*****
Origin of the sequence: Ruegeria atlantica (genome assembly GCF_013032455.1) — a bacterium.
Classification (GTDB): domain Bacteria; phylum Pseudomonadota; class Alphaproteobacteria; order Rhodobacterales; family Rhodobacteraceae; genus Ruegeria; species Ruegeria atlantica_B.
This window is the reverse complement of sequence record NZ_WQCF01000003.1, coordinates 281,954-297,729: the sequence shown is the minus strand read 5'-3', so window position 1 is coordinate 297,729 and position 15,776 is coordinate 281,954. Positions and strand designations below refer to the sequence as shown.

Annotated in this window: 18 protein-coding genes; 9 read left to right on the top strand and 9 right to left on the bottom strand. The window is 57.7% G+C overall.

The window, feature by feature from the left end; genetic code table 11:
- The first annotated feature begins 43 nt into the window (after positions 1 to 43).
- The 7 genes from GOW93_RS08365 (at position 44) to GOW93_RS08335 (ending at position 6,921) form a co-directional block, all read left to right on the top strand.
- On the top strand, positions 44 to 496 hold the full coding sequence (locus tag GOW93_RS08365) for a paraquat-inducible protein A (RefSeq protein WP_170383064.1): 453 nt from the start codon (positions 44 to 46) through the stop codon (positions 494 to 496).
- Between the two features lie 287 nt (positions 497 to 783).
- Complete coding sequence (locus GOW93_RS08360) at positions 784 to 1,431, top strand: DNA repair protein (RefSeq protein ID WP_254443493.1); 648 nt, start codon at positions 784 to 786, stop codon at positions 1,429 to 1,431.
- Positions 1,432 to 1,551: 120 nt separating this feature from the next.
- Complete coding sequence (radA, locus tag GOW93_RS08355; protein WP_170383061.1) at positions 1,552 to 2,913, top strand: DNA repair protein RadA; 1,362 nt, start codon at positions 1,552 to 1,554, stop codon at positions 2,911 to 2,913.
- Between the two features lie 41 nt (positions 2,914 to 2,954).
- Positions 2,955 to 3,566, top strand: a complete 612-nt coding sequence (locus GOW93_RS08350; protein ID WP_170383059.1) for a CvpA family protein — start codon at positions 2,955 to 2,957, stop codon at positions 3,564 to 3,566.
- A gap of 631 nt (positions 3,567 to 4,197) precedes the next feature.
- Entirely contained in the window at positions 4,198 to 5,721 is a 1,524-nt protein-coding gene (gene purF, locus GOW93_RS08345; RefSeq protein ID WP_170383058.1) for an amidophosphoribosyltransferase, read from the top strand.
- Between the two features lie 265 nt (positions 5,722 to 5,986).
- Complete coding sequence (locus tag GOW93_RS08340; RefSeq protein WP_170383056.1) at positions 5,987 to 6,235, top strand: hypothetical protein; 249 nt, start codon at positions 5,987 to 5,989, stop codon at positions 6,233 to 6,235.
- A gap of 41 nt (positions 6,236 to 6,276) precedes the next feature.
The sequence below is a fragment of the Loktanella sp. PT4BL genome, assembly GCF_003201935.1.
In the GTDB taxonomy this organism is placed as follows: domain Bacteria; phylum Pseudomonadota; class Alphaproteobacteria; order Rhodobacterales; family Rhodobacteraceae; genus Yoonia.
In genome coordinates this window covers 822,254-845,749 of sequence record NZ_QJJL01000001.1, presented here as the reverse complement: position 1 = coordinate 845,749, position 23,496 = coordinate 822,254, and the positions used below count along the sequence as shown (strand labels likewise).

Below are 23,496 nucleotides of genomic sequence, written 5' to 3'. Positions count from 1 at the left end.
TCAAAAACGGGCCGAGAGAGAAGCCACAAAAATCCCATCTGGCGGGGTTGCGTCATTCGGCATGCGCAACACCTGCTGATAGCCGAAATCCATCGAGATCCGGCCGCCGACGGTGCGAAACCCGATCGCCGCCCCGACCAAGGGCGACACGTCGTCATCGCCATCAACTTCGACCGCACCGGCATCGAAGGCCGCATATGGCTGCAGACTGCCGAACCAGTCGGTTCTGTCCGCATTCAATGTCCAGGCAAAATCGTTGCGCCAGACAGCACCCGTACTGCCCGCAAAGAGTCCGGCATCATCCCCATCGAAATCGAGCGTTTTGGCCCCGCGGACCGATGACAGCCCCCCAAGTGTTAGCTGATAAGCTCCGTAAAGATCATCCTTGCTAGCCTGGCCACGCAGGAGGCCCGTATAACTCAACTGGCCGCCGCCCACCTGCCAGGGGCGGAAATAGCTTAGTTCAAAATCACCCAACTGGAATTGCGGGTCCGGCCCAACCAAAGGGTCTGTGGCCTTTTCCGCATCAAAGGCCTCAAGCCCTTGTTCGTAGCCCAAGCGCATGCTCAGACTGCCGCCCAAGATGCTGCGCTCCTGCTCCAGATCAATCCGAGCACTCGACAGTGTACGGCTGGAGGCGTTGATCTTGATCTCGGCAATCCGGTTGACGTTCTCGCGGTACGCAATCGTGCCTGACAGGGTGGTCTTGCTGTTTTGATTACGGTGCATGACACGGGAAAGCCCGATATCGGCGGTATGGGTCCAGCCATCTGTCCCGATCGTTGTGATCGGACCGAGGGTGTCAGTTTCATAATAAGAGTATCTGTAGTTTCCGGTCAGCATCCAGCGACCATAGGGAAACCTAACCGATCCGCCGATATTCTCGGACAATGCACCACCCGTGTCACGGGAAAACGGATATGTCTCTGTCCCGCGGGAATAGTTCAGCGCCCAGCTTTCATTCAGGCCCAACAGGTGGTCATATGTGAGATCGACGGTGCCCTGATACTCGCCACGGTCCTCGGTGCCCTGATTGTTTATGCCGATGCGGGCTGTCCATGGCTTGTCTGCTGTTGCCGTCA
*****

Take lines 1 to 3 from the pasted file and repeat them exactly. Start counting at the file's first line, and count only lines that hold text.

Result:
Origin of the sequence: Ruegeria atlantica (genome assembly GCF_013032455.1) — a bacterium.
Classification (GTDB): domain Bacteria; phylum Pseudomonadota; class Alphaproteobacteria; order Rhodobacterales; family Rhodobacteraceae; genus Ruegeria; species Ruegeria atlantica_B.
This window is the reverse complement of sequence record NZ_WQCF01000003.1, coordinates 281,954-297,729: the sequence shown is the minus strand read 5'-3', so window position 1 is coordinate 297,729 and position 15,776 is coordinate 281,954. Positions and strand designations below refer to the sequence as shown.